PDE UI Incubator ApiTools Compare Dev
API Comparison Tool – Developer’s docs
The tool helps developers track API changes. It allows:
- Detect binary incompatible changes
- Create reports containing all changed (could be used as a base of “What’s New”)
- Report incorrect bundle versions based on API changes
The tool takes a "source" and creates API snapshot from it. The tool use OSGi bundle(s), RCP product, or Java JAR(s) as a "source".
The snapshot is an XML file that is stored in the file system. Another version of the "source" can be compared to the snapshot to detect API changes.
For example, using this tool Eclipse SDK 3.2 can be compared to the version 3.3 to detect incompatible changes, produce skeletons for "what’s new" reports, and check to see if versions of bundles have been properly incremented.
The tool supports "exclusion" mechanism that allows known problems to be omitted from the reports. The exclusion files follow the same format as XML API reports and, in fact, are expected to be produced from the reports by users.
The tool can be run both from Eclipse and in a headless mode.
The tool received a moderate amount of testing and is ready to be used.
At present directory on the file system as used as a repository for API snapshots. This approach is fine for a small workgroup, but something more scalable (like an SQL database) eventually will be needed to store API snapshots
The API description is being extracted from .class file. Alternatively, a module could be added to collect it from JDT model.
Fine-grained rules: A number of places in Eclipse have fine-grained API usage rules. Most common example would be API interfaces. A number of them has text in Javadoc declaring that users should not implement those interfaces. As such, adding methods to those interfaces is not a breaking change from Eclipse view point, but the tool has no way to detect such fine grained restrictions. A possible solution would be usage of new Javadoc tags to provide this information in a standard way.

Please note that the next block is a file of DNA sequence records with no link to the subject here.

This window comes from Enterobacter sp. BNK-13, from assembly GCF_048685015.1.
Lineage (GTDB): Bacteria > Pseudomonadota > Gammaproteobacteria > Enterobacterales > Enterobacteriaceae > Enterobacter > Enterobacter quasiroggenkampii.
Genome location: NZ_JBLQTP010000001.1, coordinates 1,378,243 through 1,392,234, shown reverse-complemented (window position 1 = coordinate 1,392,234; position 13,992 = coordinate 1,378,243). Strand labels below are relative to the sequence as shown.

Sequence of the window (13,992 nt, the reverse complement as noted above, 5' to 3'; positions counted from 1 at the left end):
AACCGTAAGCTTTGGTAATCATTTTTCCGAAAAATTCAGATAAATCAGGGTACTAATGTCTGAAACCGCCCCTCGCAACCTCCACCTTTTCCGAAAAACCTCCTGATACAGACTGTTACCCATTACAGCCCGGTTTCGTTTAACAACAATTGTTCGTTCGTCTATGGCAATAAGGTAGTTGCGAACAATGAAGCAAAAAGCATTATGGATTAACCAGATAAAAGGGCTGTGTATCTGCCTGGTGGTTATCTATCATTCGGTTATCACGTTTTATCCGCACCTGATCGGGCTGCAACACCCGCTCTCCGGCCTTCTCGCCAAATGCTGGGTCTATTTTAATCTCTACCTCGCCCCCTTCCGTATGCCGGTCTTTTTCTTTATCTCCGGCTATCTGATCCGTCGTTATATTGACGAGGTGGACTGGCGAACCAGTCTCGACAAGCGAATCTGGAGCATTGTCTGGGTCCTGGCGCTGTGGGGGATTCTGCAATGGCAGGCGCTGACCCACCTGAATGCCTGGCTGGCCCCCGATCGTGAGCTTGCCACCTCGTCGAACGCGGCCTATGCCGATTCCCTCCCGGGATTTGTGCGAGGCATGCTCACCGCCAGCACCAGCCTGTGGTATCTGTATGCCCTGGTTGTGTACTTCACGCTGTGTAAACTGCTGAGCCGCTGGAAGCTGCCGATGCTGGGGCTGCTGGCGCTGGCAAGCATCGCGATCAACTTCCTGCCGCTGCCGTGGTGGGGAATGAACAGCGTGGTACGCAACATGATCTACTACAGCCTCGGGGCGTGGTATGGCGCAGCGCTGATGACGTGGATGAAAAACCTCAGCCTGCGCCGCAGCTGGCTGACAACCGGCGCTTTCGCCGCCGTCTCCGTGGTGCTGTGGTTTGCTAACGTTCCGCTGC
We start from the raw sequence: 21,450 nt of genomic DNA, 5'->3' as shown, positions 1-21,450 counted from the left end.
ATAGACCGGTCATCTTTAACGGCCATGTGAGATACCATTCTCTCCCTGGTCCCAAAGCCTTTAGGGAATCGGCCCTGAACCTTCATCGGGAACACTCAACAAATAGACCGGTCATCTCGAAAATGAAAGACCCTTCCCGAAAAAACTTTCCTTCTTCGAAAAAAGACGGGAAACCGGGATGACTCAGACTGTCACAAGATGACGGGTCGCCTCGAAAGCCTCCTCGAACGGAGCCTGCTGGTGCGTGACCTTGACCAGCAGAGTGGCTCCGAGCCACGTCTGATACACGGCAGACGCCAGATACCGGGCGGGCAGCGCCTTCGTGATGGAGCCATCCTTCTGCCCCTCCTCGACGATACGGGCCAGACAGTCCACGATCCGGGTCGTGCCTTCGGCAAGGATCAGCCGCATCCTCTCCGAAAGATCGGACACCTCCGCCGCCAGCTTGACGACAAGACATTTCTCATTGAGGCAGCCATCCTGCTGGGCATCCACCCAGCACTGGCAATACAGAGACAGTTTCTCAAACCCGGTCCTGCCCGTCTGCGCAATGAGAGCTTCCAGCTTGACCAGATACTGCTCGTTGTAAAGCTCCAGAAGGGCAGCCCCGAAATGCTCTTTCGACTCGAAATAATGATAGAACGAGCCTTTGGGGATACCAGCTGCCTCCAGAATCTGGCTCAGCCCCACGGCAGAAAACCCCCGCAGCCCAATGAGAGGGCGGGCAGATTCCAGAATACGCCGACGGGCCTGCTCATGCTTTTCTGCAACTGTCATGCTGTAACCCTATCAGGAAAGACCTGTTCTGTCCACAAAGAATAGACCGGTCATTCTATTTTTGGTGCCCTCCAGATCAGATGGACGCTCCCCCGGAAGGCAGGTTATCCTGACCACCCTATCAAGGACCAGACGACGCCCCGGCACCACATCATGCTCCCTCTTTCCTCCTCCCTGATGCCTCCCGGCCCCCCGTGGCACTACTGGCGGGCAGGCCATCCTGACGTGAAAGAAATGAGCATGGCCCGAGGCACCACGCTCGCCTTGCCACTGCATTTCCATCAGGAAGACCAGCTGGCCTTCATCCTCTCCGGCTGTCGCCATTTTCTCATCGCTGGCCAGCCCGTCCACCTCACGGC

- API information is extracted from .class files using custom parser
- API/non-API determination is done based on OSGi manifest files
- Detailed XML reports are produced
- XSLT is used transform reports into readable HTML
- System was designed in a modular fashion (source, repository, reports are replacable)
At present code is contained in 3 bundles:
- org.eclipse.pde.api.tools – the "core" functionality
- org.eclipse.pde.api.tools.ui – UI elements exposing "core" functionality
- org.eclipse.pde.api.tools.tests – tests
The bundles contain code for both API comparison tool and reference extraction tool.
The classes SnapshotOperationsBundle and SnapshotOperations from the "core" bundle provide access points for the UI and headless invocations. The information on the source code to be processed and processing options is passed via IApiControl structure.
Source code is described via IApiContainer structures that could be used to represent individual OSGi bundles, Java JARs or directories that contain source code. See classes SourceContainerBundle and SourceContainer.
The bundle version uses information contained in the manifest.mf files. To obtain it, it relies on the internal PDEState helper class from PDE Core.
The "core" bundle contains specialized parser for .class files that allows us to extract only information needed by API tools. As the parser bypasses most of the information in the .class files, parsing is rather efficient.
The package "org.eclipse.pde.api.tools.internal.model" contains classes representing various Java constructs in memory (such as methods, fields, classes, and so on).
The two major operations – API snapshot collection and API comparison are performed, respectfully, by the Collector and Comparator classes.
IApiRepository describes an interface to the repository for API snapshots. At present, it only implemented to allow snapshots be stored in a directory on a file system; however, as may other pieces, it is designed to be pluggable.
Results produced by Comparator are stored first as XML reports (see XMLReport class) and then converted into HTML using XSLT (see ComparisonHtmlReport). The approach taken so far is that XML reports are detailed reports; some details can be absent form HTML reports to improve readability.